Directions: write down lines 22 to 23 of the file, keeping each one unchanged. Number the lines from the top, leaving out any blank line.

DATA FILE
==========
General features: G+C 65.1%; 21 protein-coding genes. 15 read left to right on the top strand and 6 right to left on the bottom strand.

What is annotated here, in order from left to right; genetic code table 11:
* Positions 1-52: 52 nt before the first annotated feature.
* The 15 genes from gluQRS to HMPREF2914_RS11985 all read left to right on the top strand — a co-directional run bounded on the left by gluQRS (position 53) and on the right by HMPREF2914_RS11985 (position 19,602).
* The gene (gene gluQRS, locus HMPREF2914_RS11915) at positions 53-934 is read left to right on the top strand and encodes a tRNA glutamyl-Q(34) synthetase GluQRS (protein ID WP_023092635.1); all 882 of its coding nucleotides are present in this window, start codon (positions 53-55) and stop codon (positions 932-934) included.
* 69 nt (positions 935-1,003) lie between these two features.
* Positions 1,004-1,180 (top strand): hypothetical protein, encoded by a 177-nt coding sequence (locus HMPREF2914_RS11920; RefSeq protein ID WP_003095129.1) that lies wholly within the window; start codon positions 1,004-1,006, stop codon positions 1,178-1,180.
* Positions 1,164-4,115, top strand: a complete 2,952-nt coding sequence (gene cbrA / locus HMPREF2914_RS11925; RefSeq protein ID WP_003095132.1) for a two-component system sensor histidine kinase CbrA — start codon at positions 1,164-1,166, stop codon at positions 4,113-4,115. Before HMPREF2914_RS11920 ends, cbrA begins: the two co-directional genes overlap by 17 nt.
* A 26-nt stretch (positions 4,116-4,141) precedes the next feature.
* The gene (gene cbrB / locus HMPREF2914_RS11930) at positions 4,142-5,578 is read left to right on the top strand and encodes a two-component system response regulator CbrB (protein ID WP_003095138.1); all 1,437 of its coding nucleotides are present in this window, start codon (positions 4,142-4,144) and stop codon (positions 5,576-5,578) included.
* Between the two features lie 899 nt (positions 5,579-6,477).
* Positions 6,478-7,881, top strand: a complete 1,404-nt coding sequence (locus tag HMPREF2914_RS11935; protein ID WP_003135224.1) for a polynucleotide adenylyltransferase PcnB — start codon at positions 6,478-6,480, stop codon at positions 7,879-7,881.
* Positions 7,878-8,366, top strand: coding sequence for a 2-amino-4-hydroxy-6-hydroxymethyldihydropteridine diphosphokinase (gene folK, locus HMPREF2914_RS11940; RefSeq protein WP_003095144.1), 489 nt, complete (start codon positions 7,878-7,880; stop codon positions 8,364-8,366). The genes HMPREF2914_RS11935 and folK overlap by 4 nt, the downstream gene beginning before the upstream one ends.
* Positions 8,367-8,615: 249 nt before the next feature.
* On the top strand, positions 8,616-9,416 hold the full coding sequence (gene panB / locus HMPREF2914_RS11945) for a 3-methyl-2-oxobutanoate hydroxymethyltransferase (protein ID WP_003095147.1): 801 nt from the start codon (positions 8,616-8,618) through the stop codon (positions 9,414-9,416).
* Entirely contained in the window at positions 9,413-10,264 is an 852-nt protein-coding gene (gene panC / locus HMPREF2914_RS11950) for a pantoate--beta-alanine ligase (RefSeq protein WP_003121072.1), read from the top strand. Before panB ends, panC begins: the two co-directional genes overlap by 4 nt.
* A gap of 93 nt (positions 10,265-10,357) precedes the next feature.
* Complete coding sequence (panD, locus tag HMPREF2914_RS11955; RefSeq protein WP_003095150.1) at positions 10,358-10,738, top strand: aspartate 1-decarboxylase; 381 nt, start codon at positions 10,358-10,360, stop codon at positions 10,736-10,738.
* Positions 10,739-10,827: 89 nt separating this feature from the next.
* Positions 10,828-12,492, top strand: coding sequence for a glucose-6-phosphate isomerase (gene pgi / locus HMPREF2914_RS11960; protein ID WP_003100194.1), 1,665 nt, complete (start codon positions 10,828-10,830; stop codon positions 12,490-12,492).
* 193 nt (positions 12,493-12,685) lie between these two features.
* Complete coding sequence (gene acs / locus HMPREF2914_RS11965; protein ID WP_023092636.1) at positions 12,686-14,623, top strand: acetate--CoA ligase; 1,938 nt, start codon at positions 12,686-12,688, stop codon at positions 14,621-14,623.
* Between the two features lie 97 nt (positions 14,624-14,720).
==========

* Complete coding sequence (gene acs / locus HMPREF2914_RS11965; protein ID WP_023092636.1) at positions 12,686-14,623, top strand: acetate--CoA ligase; 1,938 nt, start codon at positions 12,686-12,688, stop codon at positions 14,621-14,623.
* Between the two features lie 97 nt (positions 14,624-14,720).